Three. Tonight, I am helping an elderly male client get ready for bed. He’s toothless, incontinent and absolutely gorgeous. I reckon he was once a street fighter – his nose is squashy and flat like an old mandarin, and he has part of an ear missing. I’ve shepherded him from the shower and wrestled him into jammies, beanie and dressing gown, and I’m kneeling on the floor pulling his socks onto his knobbly feet. Suddenly, as he gently rests his foot in my hand, I am reminded of Jesus washing his disciples feet, and of the time when He said ‘I tell you, whatever you did for one of the least of these brothers and sisters of mine, you did for me.’ Jesus said to me, “Hey – it’s me.” Wow, cool. Oh, and then He said “Thank you for my socks.”

I love my job. I think I am well-suited, in just so many ways.

Lost Unto This World

You will not be able to do anything, whether or not you’ve been called, requested, conscripted, drafted, recruited, employed, compelled or fallen in to it, if your heart has not been moved in understanding what love has to do with it. It can be a dry, stupid, pointless task, but if your heart knows the family you love will eat tonight and sleep in shelter because you do this task, you will do it with passion. It may be uncomfortable, inconvenient, challenging, harder than anything you’ve ever done before or so close to the bone it brings you to tears every time, but if you see love going forward in you and in others because you do this thing, you won’t mind one bit. Your heart will tell you when something is for you, and when it does, you won’t care whether anyone else thinks it’s worth doing. You’ll be more alive than you’ve ever been doing that thing, knowing that the whole world is celebrating your having found what you were born for, and the whole world is better because you’ve been brave enough to do it.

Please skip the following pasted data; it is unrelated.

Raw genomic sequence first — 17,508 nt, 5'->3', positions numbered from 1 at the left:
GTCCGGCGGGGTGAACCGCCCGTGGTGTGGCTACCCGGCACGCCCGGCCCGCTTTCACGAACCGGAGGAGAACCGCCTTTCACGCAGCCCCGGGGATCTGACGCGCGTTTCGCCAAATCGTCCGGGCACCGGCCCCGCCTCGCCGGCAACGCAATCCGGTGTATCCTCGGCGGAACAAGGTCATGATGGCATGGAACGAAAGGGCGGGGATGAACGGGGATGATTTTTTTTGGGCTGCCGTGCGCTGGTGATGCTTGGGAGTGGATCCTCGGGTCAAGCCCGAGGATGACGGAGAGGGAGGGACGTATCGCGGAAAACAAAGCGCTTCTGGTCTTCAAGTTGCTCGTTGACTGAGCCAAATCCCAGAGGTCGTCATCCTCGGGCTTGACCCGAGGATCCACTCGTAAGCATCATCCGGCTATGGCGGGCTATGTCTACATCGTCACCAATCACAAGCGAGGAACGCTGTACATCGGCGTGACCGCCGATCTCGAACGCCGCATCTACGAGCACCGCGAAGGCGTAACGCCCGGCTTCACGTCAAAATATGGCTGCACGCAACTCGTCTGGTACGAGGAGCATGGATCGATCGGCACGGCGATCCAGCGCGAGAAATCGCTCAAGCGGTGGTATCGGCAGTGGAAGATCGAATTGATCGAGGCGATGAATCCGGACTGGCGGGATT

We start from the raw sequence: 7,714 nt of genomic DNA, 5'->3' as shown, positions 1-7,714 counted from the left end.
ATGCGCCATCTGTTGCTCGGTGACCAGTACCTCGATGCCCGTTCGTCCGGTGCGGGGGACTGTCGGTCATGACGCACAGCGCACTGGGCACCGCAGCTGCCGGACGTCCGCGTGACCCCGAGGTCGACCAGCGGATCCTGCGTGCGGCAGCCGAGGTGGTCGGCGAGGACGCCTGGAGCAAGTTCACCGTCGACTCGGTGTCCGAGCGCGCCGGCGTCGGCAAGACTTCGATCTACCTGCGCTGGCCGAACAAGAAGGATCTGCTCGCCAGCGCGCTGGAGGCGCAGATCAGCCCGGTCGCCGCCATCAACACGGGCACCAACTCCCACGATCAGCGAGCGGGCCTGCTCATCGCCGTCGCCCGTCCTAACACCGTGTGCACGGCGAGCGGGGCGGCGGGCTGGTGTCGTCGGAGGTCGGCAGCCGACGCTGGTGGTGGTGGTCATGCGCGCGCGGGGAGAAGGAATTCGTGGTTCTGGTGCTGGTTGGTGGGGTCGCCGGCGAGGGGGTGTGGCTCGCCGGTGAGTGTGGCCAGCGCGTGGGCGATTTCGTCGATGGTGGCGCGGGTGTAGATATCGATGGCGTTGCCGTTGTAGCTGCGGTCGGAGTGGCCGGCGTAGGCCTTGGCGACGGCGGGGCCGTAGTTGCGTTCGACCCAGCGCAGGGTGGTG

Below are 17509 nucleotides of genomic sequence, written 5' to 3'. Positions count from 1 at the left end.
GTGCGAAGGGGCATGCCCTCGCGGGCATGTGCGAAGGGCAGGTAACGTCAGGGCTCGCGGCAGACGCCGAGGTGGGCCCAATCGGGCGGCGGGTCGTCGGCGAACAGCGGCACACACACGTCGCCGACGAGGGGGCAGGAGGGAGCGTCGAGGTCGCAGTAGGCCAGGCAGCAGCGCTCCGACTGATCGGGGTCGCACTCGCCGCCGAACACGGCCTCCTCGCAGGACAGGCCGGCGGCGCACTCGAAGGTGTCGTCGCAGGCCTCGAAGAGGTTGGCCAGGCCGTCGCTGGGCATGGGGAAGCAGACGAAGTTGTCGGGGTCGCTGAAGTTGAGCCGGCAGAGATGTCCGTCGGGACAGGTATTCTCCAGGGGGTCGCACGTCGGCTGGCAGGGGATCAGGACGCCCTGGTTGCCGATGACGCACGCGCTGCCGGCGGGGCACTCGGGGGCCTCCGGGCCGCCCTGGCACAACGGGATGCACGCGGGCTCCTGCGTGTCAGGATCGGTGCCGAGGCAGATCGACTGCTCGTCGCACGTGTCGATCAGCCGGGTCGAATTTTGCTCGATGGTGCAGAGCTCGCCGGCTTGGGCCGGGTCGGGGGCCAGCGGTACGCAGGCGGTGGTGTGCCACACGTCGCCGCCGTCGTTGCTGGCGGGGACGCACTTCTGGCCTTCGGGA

In January this year, Ben and I decided to move to Newcastle, about 400km away from the country town we’d lived in for several years. My greatest concern, over resettling the kids, was the fact I didn’t have a job to go to. I hadn’t actually worked a job for months, and certainly not a full time job for years. My most recent meaningful work experience had been in cancer supportive care, and I’d been facilitating a cancer support group as a volunteer for about a year. I had to start looking for a job – we would not be able to live off one income in Newcastle.

I started scanning job websites. And I started talking to God about it.

I’ll do whatever you want me to do.

Help people.

Okay. I can do that.

No jobs in any of the cancer organisations pending or forthcoming. Dang. I found lots of openings for case managers and support workers in youth, aged care and disabilities. The only drawback was that all required a qualification in social work. And I don’t have one.